N.C. experimenting with allowing public access to records by computer
NORTH CAROLINA — Two agencies are providing citizens access to computer records during a nine-month trial period recently begun. After an assessment of how much this new policy costs the state departments of Administration and Transportation, the governor may extend it to all executive agencies.
The new policy became effective in late January when Gov. James Hunt signed an executive order calling for the test, and recognizing that virtually all state government records are maintained on electronic, computerized data bases.
The order comes after a series of unsuccessful legislative efforts in 1993 to improve citizen access to computerized public records. Those efforts were derailed when local government lobbyists gave high cost estimates for reprogramming computers and assigning clerical workers to fulfill requests.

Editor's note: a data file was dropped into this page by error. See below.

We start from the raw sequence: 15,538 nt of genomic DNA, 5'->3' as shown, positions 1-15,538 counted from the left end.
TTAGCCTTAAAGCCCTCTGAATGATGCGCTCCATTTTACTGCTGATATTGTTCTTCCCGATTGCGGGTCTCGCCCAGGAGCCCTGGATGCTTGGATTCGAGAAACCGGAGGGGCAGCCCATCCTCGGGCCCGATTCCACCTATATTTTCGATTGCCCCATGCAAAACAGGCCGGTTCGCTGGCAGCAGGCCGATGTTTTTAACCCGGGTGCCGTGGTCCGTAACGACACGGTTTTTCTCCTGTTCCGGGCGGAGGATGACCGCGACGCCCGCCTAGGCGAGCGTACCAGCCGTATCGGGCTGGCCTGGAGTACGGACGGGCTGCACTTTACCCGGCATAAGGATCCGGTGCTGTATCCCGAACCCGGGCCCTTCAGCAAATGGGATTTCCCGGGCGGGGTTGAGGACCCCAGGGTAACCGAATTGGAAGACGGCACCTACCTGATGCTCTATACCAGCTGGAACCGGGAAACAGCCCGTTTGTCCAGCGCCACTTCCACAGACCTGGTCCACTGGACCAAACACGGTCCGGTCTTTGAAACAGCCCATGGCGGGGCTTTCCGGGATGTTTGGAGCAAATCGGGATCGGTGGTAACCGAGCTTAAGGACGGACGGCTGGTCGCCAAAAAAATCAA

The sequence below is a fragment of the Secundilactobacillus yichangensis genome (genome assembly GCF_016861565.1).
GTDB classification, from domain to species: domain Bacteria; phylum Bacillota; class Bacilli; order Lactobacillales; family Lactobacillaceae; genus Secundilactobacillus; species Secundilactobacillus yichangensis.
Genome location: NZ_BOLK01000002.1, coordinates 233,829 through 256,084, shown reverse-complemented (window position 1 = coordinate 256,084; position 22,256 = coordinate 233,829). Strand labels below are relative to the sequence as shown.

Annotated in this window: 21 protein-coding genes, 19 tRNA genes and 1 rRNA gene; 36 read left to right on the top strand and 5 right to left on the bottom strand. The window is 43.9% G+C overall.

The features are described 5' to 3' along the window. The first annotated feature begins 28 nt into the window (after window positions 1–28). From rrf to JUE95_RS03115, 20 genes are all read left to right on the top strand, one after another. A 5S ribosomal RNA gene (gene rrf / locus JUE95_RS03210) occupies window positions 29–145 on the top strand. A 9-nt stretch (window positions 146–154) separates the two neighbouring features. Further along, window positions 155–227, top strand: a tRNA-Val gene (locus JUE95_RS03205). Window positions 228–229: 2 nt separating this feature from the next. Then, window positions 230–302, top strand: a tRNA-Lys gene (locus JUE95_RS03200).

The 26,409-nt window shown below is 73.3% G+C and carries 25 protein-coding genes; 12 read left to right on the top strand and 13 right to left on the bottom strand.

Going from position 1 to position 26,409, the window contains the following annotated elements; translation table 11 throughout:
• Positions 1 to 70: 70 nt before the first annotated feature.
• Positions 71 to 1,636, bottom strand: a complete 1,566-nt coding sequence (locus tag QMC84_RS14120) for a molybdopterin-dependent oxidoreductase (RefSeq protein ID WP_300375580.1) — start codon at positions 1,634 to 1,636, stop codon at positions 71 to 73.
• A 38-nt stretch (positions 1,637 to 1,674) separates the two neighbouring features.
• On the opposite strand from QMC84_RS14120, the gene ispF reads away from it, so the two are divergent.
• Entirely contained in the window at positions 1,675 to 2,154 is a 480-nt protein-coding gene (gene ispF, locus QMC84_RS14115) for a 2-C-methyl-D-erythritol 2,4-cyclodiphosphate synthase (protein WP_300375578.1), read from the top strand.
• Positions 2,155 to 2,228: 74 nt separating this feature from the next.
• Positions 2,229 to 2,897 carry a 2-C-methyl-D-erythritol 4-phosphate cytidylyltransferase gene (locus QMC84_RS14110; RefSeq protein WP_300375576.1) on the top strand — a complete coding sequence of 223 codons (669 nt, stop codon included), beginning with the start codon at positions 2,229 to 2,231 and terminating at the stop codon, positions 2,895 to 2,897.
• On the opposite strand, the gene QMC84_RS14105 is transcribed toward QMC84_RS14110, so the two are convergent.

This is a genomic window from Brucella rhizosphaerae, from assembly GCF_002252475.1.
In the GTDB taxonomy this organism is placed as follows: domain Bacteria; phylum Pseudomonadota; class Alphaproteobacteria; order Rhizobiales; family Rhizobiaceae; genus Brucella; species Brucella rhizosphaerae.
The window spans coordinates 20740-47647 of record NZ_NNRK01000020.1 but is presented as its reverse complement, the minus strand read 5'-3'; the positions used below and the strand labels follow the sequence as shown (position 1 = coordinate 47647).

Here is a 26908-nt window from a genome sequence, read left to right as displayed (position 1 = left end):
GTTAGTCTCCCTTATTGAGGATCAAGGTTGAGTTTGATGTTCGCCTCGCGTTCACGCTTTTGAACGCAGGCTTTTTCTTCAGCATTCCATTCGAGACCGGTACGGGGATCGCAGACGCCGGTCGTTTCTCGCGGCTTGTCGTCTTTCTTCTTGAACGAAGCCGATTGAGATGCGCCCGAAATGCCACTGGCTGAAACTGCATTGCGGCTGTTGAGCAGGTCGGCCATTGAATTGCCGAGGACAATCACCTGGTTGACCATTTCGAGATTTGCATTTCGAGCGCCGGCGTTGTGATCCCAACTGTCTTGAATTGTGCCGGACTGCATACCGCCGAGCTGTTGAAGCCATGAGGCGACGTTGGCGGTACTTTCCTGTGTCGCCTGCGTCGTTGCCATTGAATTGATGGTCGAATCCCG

The order requires the agencies to inform the public what information is stored in computer data bases. Within three months, the agencies are to create initial lists of all public electronic information. Within a year, the agencies must develop a register of data bases, including descriptions of records and fee schedules for copying.
The order makes it impossible for agencies to use two common excuses for denying requests for information. First, the agencies cannot deny a request for existing electronic records on the grounds that they prefer to give out information in another form. Second, the agencies cannot deny a request on the grounds that confidential information is commingled with the requested non- confidential information. Rather, the agency must bear the cost of separating confidential information.
The order also limits charges for discs or tapes of electronic information to “actual costs.” An agency may only charge an additional fee, including labor or overhead, in extraordinary circumstances.
(Gov. James B. Hunt, Jr., Exec. Order No. 37 (1994))